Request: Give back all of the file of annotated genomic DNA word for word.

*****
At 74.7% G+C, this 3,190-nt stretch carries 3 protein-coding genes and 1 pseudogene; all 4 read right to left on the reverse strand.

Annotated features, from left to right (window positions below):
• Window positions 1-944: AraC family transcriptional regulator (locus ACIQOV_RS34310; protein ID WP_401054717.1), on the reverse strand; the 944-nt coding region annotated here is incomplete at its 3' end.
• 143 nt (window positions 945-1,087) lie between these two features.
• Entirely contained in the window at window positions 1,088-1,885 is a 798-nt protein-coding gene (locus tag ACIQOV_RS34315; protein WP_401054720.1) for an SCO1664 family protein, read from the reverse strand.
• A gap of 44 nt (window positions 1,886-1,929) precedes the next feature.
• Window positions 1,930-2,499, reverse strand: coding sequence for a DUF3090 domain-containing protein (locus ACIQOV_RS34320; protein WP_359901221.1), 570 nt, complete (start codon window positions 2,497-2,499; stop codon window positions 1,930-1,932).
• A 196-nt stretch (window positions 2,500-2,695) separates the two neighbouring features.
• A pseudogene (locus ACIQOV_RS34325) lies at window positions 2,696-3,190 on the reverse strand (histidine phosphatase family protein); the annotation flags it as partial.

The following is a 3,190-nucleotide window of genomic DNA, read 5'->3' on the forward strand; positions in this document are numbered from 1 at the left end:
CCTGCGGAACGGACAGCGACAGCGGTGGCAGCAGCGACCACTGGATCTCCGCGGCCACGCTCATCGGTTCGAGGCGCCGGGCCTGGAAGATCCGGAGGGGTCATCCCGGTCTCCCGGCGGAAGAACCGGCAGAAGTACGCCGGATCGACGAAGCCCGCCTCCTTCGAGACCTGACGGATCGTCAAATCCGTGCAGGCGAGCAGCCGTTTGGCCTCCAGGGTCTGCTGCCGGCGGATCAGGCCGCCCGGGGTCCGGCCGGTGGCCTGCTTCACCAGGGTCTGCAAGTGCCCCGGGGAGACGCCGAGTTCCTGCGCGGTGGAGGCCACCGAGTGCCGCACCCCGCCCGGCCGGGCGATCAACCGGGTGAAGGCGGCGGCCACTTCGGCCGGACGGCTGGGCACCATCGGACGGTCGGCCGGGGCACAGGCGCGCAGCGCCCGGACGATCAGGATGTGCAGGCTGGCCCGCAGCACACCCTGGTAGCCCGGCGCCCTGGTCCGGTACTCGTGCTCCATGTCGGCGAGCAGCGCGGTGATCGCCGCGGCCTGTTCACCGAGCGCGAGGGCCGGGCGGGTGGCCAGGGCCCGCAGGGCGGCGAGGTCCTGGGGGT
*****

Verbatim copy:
At 74.7% G+C, this 3,190-nt stretch carries 3 protein-coding genes and 1 pseudogene; all 4 read right to left on the reverse strand.

Annotated features, from left to right (window positions below):
• Window positions 1-944: AraC family transcriptional regulator (locus ACIQOV_RS34310; protein ID WP_401054717.1), on the reverse strand; the 944-nt coding region annotated here is incomplete at its 3' end.
• 143 nt (window positions 945-1,087) lie between these two features.
• Entirely contained in the window at window positions 1,088-1,885 is a 798-nt protein-coding gene (locus tag ACIQOV_RS34315; protein WP_401054720.1) for an SCO1664 family protein, read from the reverse strand.
• A gap of 44 nt (window positions 1,886-1,929) precedes the next feature.
• Window positions 1,930-2,499, reverse strand: coding sequence for a DUF3090 domain-containing protein (locus ACIQOV_RS34320; protein WP_359901221.1), 570 nt, complete (start codon window positions 2,497-2,499; stop codon window positions 1,930-1,932).
• A 196-nt stretch (window positions 2,500-2,695) separates the two neighbouring features.
• A pseudogene (locus ACIQOV_RS34325) lies at window positions 2,696-3,190 on the reverse strand (histidine phosphatase family protein); the annotation flags it as partial.

The following is a 3,190-nucleotide window of genomic DNA, read 5'->3' on the forward strand; positions in this document are numbered from 1 at the left end:
CCTGCGGAACGGACAGCGACAGCGGTGGCAGCAGCGACCACTGGATCTCCGCGGCCACGCTCATCGGTTCGAGGCGCCGGGCCTGGAAGATCCGGAGGGGTCATCCCGGTCTCCCGGCGGAAGAACCGGCAGAAGTACGCCGGATCGACGAAGCCCGCCTCCTTCGAGACCTGACGGATCGTCAAATCCGTGCAGGCGAGCAGCCGTTTGGCCTCCAGGGTCTGCTGCCGGCGGATCAGGCCGCCCGGGGTCCGGCCGGTGGCCTGCTTCACCAGGGTCTGCAAGTGCCCCGGGGAGACGCCGAGTTCCTGCGCGGTGGAGGCCACCGAGTGCCGCACCCCGCCCGGCCGGGCGATCAACCGGGTGAAGGCGGCGGCCACTTCGGCCGGACGGCTGGGCACCATCGGACGGTCGGCCGGGGCACAGGCGCGCAGCGCCCGGACGATCAGGATGTGCAGGCTGGCCCGCAGCACACCCTGGTAGCCCGGCGCCCTGGTCCGGTACTCGTGCTCCATGTCGGCGAGCAGCGCGGTGATCGCCGCGGCCTGTTCACCGAGCGCGAGGGCCGGGCGGGTGGCCAGGGCCCGCAGGGCGGCGAGGTCCTGGGGGT